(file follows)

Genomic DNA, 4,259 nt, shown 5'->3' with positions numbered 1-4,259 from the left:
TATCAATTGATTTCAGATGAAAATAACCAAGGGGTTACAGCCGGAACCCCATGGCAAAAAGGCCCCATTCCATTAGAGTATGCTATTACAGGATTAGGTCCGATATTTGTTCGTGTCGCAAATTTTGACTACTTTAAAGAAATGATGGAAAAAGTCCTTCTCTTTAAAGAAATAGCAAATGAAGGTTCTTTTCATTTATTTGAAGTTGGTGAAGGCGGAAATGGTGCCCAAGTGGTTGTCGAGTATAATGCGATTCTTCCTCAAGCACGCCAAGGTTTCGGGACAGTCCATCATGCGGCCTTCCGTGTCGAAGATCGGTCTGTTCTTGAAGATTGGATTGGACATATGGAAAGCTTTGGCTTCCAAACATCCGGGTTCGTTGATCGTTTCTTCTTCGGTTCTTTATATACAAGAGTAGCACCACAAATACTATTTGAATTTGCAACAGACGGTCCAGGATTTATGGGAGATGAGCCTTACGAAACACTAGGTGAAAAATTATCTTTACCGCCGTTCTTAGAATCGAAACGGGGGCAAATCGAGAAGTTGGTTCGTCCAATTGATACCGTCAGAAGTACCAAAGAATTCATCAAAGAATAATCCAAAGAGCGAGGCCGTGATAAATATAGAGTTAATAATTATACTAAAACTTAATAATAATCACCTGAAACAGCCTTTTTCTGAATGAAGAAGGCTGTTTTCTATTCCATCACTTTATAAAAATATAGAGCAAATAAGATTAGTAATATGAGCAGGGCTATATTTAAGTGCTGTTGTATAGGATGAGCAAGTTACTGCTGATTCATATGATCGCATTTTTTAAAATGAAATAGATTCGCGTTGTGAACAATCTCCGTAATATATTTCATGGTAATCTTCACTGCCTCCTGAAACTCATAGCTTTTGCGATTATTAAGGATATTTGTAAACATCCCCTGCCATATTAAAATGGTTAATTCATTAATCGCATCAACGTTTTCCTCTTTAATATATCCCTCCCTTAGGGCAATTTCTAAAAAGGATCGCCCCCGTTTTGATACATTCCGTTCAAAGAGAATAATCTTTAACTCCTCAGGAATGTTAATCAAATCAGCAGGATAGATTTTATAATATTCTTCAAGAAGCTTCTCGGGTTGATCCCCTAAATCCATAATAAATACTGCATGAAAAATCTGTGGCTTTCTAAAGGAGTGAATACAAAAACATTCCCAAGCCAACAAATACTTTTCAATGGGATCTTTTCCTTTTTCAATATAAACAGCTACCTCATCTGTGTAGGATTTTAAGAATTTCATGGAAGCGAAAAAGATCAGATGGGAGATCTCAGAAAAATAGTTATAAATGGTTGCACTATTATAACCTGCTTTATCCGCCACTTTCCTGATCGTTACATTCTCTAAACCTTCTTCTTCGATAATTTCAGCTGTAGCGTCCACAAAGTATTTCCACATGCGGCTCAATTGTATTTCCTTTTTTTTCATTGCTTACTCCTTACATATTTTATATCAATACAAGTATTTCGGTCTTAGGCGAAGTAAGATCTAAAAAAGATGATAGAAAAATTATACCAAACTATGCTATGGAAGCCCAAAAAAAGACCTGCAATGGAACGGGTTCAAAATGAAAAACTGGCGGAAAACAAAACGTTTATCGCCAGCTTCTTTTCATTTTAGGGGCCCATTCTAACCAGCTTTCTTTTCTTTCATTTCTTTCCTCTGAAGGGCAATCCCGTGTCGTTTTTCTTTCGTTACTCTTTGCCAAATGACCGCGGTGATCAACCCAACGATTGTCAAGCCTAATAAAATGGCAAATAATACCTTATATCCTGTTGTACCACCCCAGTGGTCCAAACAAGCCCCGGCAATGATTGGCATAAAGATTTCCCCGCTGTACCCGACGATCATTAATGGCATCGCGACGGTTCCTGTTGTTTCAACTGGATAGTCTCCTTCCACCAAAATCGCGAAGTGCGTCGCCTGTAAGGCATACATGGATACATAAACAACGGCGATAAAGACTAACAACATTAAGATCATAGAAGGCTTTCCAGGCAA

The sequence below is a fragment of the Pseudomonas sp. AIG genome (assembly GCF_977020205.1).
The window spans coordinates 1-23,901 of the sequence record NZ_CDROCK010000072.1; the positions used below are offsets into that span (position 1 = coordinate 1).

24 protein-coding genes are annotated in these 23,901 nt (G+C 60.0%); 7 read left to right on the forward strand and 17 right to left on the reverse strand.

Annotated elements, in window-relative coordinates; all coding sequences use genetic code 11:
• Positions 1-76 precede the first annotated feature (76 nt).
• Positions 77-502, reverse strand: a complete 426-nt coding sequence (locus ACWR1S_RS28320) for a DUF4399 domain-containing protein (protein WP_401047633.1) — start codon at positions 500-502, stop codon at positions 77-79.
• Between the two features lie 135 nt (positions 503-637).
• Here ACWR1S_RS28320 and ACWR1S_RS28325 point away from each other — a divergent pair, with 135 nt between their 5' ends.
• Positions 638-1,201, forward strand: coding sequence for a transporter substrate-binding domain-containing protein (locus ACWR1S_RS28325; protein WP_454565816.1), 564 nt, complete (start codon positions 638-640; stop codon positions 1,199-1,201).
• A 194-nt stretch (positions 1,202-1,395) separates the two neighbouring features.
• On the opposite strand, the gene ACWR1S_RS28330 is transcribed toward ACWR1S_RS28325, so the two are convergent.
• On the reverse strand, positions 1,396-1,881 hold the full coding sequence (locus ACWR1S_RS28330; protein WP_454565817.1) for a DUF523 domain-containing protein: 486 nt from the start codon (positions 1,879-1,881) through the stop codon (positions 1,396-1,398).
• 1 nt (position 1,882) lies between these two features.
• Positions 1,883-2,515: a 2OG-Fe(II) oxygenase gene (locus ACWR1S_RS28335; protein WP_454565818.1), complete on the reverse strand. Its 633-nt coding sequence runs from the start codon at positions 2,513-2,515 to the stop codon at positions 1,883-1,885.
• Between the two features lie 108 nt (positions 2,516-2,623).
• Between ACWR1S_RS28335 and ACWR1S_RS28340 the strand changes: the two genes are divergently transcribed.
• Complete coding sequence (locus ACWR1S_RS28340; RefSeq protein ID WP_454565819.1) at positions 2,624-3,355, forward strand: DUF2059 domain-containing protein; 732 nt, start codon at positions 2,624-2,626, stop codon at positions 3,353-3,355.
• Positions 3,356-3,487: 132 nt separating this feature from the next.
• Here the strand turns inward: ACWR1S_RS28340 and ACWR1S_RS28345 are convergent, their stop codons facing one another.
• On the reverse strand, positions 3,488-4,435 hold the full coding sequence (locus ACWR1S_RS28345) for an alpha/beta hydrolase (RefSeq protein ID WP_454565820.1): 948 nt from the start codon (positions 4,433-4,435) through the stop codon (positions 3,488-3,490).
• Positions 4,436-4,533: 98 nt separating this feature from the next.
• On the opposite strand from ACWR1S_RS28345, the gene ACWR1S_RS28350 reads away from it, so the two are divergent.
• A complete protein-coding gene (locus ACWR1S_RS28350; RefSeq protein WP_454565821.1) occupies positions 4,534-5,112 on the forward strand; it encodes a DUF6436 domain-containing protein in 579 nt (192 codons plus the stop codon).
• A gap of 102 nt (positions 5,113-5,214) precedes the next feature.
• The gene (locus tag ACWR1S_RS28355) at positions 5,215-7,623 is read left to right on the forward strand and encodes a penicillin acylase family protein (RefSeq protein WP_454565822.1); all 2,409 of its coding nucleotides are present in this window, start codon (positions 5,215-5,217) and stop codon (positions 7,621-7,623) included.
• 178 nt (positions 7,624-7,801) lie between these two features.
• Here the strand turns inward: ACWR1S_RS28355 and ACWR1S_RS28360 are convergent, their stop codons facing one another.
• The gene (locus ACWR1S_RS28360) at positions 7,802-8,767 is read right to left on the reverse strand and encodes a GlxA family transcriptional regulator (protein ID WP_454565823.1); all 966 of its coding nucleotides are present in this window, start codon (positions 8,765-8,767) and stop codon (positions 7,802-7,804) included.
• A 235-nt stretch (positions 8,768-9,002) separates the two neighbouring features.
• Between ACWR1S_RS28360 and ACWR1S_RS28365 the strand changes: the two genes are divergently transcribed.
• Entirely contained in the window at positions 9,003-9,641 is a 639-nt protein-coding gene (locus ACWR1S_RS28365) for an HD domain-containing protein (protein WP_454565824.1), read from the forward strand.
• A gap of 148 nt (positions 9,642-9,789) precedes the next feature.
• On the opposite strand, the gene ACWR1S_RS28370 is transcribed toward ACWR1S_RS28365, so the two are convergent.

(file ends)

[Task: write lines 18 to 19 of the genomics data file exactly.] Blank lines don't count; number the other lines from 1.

• Between ACWR1S_RS28335 and ACWR1S_RS28340 the strand changes: the two genes are divergently transcribed.
• Complete coding sequence (locus ACWR1S_RS28340; RefSeq protein ID WP_454565819.1) at positions 2,624-3,355, forward strand: DUF2059 domain-containing protein; 732 nt, start codon at positions 2,624-2,626, stop codon at positions 3,353-3,355.